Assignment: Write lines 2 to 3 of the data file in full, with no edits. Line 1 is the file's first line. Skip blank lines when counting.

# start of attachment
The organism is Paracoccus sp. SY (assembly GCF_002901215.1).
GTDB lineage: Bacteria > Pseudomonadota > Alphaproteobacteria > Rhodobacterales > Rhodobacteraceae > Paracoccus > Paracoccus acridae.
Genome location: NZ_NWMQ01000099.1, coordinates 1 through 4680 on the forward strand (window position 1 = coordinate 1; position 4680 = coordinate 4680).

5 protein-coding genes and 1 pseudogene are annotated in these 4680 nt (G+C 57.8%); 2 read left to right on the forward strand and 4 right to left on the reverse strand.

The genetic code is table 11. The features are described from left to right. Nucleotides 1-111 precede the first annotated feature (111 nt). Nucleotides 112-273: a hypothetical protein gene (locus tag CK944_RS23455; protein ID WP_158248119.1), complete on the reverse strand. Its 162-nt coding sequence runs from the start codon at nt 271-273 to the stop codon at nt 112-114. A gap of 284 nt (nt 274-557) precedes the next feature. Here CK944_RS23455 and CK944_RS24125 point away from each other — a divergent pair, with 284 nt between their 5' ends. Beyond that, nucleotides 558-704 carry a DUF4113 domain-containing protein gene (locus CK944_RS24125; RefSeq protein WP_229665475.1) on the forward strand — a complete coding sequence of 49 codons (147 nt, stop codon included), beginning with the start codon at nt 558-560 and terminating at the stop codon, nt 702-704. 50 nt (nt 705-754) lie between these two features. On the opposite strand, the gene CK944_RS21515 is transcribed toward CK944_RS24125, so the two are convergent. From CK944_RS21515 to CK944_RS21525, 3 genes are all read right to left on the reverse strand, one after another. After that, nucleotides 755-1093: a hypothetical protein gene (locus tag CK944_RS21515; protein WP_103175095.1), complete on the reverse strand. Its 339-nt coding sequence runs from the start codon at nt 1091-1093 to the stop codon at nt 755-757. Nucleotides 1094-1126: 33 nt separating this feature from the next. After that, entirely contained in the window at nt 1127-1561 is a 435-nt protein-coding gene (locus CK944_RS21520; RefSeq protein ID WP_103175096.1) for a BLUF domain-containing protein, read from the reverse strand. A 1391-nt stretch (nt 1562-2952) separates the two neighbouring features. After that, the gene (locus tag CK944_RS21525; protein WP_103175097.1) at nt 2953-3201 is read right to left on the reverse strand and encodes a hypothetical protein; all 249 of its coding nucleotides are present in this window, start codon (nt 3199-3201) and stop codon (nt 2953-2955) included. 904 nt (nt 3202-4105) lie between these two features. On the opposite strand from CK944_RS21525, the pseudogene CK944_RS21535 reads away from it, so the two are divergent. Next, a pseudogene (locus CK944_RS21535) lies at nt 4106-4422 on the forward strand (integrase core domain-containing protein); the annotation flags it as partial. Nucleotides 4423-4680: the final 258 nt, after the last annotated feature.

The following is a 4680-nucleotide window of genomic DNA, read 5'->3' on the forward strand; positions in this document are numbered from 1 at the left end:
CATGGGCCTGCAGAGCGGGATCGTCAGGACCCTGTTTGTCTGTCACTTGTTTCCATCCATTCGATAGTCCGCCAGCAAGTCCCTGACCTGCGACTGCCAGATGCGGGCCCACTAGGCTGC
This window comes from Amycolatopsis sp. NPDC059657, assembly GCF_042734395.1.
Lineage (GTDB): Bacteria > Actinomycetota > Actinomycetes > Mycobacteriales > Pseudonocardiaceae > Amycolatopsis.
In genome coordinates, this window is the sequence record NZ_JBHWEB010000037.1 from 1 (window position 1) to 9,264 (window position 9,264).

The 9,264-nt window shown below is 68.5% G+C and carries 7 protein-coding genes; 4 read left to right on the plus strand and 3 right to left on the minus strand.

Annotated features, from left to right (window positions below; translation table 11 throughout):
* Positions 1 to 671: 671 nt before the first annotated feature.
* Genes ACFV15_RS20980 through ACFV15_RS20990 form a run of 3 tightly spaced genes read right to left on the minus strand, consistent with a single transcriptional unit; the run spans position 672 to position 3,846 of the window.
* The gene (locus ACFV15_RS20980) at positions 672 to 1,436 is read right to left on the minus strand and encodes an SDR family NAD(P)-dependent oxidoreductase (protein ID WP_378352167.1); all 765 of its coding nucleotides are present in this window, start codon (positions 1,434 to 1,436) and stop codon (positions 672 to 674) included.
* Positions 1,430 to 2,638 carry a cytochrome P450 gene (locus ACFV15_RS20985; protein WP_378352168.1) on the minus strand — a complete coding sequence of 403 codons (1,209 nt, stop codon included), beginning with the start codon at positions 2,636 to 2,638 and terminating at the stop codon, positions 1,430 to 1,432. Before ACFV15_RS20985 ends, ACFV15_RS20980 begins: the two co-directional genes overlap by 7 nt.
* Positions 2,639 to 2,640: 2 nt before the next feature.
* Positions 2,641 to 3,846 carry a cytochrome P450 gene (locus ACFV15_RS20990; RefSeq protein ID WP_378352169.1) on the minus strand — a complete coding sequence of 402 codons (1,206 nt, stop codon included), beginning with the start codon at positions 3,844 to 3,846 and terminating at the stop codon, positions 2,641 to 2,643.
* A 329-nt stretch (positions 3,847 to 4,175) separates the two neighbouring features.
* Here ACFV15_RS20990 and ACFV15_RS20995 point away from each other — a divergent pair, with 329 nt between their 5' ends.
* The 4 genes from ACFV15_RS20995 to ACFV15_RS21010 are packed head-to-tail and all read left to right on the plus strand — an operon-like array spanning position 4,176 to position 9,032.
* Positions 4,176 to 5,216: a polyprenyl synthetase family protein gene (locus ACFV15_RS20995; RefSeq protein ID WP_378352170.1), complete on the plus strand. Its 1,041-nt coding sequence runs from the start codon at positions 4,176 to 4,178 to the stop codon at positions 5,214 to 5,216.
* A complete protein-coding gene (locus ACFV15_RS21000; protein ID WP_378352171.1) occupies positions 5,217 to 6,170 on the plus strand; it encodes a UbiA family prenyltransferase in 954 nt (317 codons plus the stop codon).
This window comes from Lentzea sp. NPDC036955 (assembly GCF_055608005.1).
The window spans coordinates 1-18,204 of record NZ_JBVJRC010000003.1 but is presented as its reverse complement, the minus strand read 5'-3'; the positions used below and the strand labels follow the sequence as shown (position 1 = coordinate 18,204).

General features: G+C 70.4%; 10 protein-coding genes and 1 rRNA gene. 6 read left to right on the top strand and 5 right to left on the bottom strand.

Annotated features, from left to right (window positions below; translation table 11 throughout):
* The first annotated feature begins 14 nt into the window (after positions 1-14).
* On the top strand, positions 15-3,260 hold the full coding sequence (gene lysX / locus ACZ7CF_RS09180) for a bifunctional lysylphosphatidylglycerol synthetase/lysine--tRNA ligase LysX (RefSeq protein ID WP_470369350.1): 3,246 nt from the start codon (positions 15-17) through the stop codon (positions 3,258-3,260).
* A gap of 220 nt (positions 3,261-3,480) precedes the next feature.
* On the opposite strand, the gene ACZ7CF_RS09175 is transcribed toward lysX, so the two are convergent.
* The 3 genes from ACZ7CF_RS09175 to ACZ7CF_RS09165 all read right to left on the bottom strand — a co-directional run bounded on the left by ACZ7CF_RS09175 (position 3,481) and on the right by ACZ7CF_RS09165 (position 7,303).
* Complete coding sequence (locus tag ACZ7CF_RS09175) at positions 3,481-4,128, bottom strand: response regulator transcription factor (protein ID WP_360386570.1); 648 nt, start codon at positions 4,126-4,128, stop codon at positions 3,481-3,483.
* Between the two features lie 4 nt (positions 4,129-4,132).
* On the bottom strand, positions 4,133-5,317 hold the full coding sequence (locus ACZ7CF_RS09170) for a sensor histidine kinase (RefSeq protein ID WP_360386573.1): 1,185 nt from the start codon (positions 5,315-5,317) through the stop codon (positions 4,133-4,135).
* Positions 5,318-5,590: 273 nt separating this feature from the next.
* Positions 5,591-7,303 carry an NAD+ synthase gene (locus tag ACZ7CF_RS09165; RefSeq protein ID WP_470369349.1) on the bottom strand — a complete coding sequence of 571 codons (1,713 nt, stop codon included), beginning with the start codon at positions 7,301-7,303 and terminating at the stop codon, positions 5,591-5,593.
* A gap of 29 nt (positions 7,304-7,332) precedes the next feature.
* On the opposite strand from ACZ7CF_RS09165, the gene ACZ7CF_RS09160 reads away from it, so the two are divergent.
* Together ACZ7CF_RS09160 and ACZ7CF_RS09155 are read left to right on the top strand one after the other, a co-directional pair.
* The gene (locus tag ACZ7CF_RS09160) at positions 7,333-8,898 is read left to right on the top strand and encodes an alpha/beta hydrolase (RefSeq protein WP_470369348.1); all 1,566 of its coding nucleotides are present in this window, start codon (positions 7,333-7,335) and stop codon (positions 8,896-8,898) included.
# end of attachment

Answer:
GTDB lineage: Bacteria > Pseudomonadota > Alphaproteobacteria > Rhodobacterales > Rhodobacteraceae > Paracoccus > Paracoccus acridae.
Genome location: NZ_NWMQ01000099.1, coordinates 1 through 4680 on the forward strand (window position 1 = coordinate 1; position 4680 = coordinate 4680).